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Promoting the Authentic Charm of Minami Shinshu

Alexander Niser lives in the village of Urugi, Nagano Prefecture, where he acts as a Local Vitalization Cooperator, discerning the merits of Japanese tradition and promoting its beauty to the outside world.

Urugi is a small alpine village with a population of less than 550 residents, located in the southern part of Nagano Prefecture adjacent to Aichi Prefecture. Local Vitalization Cooperator Alexander Niser (hereinafter referred to as Alex) is a Belgian-born German who utilizes his language skills in Japanese, English, German, French, and Italian to convey the appeal of the village both in Japan and overseas. Although less well-known than other famous tourist spots in Nagano Prefecture such as the towns of Karuizawa and Hakuba, Urugi is endowed with a wealth of natural beauty owing to its location surrounded by mountains and rivers.

In order to promote the charm of the village abroad, Alex established the Urugi International Center, a base with guest house accommodation which he soft launched in February 2019.

“Urugi is beautiful in all seasons, and the villagers are warm and kind, just like family. There are plenty of great activities on offer. As well as walking and cycling, you can try your hand at rice farming, for example,” says Alex.

As a university student, Alex studied abroad in Sydney, Australia, where he met a Japanese student who later became his wife. The couple moved to Aichi Prefecture, Japan, where Alex found a job as a language teacher and later as a patent proofreader in the automotive industry. During his holidays, he would travel around the country on his motorbike, to places such as Hokkaido or Kyushu. One area that attracted him was the southern part of Nagano Prefecture called Minami Shinshu. With its abundant natural environment of mountains and rivers, he decided that this was where he wanted to raise his children. After repeated visits to Minami Shinshu, a friend living in Urugi introduced him to the village’s mayor, who showed him a traditional alpine house that was over 100 years old and had been left unused for more than 10 years. At first, he rented the house as a family home for himself, his wife and his two children. However, feeling that it would be a pity for the house to be used only as their own residence, Alex came up with a plan to open it up as a cultural exchange center with accommodation facility, and submitted a proposal to Urugi Village for an Urugi International Center. The proposal was assessed, and a decision was made to develop the house as a base for inbound tourism in cooperation with the village office.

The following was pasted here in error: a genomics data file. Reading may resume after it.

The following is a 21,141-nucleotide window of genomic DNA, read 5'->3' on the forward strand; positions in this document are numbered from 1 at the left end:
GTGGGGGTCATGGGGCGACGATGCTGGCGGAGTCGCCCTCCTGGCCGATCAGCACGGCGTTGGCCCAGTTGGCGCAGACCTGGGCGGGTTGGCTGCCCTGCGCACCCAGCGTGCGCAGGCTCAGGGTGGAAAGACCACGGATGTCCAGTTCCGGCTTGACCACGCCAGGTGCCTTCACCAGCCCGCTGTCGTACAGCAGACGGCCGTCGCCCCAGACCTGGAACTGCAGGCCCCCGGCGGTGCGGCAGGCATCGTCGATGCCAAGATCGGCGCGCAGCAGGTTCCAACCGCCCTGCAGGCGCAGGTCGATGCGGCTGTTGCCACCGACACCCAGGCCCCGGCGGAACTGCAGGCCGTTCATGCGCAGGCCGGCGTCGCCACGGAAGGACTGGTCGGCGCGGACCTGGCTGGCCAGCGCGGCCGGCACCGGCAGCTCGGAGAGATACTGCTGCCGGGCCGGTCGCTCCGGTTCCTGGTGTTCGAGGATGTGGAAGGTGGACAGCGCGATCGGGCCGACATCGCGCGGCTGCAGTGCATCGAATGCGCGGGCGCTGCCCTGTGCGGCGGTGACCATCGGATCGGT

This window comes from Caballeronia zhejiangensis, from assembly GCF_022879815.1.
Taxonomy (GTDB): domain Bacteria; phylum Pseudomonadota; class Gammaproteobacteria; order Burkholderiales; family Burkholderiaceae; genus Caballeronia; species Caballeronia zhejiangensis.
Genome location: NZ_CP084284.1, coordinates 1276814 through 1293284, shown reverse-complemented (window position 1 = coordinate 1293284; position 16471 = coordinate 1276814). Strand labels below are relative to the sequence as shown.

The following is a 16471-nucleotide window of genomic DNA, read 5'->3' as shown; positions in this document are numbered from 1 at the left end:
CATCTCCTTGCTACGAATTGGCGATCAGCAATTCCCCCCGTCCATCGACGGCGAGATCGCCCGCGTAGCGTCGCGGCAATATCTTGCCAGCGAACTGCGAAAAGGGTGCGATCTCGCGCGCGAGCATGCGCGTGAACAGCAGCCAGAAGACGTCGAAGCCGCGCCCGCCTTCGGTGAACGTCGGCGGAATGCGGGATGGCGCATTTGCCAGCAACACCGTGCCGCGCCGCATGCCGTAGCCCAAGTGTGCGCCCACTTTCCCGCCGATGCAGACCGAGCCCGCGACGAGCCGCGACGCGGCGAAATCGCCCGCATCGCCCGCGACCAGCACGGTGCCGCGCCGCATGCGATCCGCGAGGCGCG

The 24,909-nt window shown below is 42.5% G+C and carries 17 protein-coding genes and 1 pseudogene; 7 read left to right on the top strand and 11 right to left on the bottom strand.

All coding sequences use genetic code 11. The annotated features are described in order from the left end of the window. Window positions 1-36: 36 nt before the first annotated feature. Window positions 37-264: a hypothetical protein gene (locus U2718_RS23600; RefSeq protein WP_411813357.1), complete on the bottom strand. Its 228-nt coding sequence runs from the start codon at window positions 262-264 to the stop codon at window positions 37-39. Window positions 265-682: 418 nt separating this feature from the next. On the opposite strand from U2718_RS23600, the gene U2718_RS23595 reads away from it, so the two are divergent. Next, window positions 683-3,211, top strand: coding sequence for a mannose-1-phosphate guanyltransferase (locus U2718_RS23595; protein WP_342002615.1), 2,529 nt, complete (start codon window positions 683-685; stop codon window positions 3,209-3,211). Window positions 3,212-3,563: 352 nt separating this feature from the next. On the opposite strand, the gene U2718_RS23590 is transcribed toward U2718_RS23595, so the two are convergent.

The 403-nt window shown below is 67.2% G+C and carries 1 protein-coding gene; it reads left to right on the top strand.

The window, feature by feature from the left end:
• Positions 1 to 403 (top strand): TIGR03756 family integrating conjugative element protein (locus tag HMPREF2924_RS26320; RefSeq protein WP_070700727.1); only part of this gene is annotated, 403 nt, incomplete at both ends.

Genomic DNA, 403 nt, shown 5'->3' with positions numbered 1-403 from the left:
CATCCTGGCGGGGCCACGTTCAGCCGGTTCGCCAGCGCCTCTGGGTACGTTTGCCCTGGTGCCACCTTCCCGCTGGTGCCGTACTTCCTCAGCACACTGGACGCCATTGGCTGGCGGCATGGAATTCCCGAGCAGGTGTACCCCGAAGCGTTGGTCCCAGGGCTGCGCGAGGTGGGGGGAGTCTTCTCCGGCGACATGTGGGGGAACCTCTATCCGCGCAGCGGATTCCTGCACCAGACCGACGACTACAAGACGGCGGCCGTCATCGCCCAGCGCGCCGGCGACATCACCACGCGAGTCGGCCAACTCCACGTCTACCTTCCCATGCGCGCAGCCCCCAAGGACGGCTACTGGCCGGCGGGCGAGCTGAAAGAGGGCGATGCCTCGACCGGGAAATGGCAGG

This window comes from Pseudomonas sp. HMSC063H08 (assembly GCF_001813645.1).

“I want to develop the house as a base for inbound tourism in cooperation with the village, but I do not want the area to become a mass tourism destination. I want to preserve the wonderful nature and culture of Urugi,” says Alex.

The Urugi International Center has been only minimally refurbished as a guest house. Alex is replacing the corrugated iron wall covering outside with wattle and daub, to restore the house to its original beauty. The two-tiered roof design is an architectural style commonly used for sericulture farms in alpine areas where sericulture was once common. The house is designed to allow warm air from the irori hearth to rise through a gap in the ceiling boards of the first floor, providing a comfortable environment for the silkworms, which are susceptible to the cold. Also, the smoke rising from the irori fumigated the space, from the floor and pillars to the entire roof, protecting the silkworms from disease.

After the original landlord of the old house stopped practicing sericulture, a plywood board was stuck over the irori to hide it. However, Alex decided to restore the area to create a place that people could gather around. Working with an architect, local carpenters and young people, Alex replaced the old tatami mats with custom-fitted mats that surround the renovated irori and relaid wooden flooring for the entertaining area. In refurbishing, he used the traditional Japanese method of building without using nails, reproducing the original beauty of the farmhouse.

Alex also actively participates in traditional village events. Every winter, villagers gather at the Kannon-do Hall in the center of the village and take part in the communal chanting of nenbutsu sutras, praying for good health and safety every day for forty-eight days. It was the first time for a non-Japanese person to participate in this event, a tradition that has been carried on by villagers for some 260 years.

“The way of life here and the way people feel about this place cannot be understood just by visiting. I think that to know this is the true meaning of international exchange,” says Alex.

Alex hopes that the Urugi International Center will be a place of international exchange that conveys the merits of traditions and their simple beauty that at one time could be found everywhere in Japan.